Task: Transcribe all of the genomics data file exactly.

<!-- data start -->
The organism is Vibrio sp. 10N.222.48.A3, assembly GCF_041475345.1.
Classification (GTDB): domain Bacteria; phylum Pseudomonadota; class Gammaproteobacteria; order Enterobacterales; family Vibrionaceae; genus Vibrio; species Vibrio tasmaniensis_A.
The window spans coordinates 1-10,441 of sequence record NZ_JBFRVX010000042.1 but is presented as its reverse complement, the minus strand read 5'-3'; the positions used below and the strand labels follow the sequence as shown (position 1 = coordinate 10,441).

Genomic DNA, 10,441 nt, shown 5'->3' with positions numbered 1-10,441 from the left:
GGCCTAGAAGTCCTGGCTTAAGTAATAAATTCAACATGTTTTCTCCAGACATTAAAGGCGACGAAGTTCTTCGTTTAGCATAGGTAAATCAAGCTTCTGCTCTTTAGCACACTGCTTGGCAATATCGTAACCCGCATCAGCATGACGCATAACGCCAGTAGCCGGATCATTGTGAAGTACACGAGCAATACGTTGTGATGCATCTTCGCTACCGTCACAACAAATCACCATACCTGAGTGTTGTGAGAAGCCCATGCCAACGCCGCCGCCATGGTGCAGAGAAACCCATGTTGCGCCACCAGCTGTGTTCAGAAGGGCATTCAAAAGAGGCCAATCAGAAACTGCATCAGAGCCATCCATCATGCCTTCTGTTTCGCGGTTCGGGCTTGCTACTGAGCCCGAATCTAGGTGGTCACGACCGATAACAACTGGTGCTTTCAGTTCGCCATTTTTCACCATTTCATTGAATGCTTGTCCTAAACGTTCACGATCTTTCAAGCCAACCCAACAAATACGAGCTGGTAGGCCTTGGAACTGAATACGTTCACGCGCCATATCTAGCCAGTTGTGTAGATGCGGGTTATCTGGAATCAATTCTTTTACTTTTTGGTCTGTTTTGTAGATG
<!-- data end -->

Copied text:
The organism is Vibrio sp. 10N.222.48.A3, assembly GCF_041475345.1.
Classification (GTDB): domain Bacteria; phylum Pseudomonadota; class Gammaproteobacteria; order Enterobacterales; family Vibrionaceae; genus Vibrio; species Vibrio tasmaniensis_A.
The window spans coordinates 1-10,441 of sequence record NZ_JBFRVX010000042.1 but is presented as its reverse complement, the minus strand read 5'-3'; the positions used below and the strand labels follow the sequence as shown (position 1 = coordinate 10,441).

Genomic DNA, 10,441 nt, shown 5'->3' with positions numbered 1-10,441 from the left:
GGCCTAGAAGTCCTGGCTTAAGTAATAAATTCAACATGTTTTCTCCAGACATTAAAGGCGACGAAGTTCTTCGTTTAGCATAGGTAAATCAAGCTTCTGCTCTTTAGCACACTGCTTGGCAATATCGTAACCCGCATCAGCATGACGCATAACGCCAGTAGCCGGATCATTGTGAAGTACACGAGCAATACGTTGTGATGCATCTTCGCTACCGTCACAACAAATCACCATACCTGAGTGTTGTGAGAAGCCCATGCCAACGCCGCCGCCATGGTGCAGAGAAACCCATGTTGCGCCACCAGCTGTGTTCAGAAGGGCATTCAAAAGAGGCCAATCAGAAACTGCATCAGAGCCATCCATCATGCCTTCTGTTTCGCGGTTCGGGCTTGCTACTGAGCCCGAATCTAGGTGGTCACGACCGATAACAACTGGTGCTTTCAGTTCGCCATTTTTCACCATTTCATTGAATGCTTGTCCTAAACGTTCACGATCTTTCAAGCCAACCCAACAAATACGAGCTGGTAGGCCTTGGAACTGAATACGTTCACGCGCCATATCTAGCCAGTTGTGTAGATGCGGGTTATCTGGAATCAATTCTTTTACTTTTTGGTCTGTTTTGTAGATG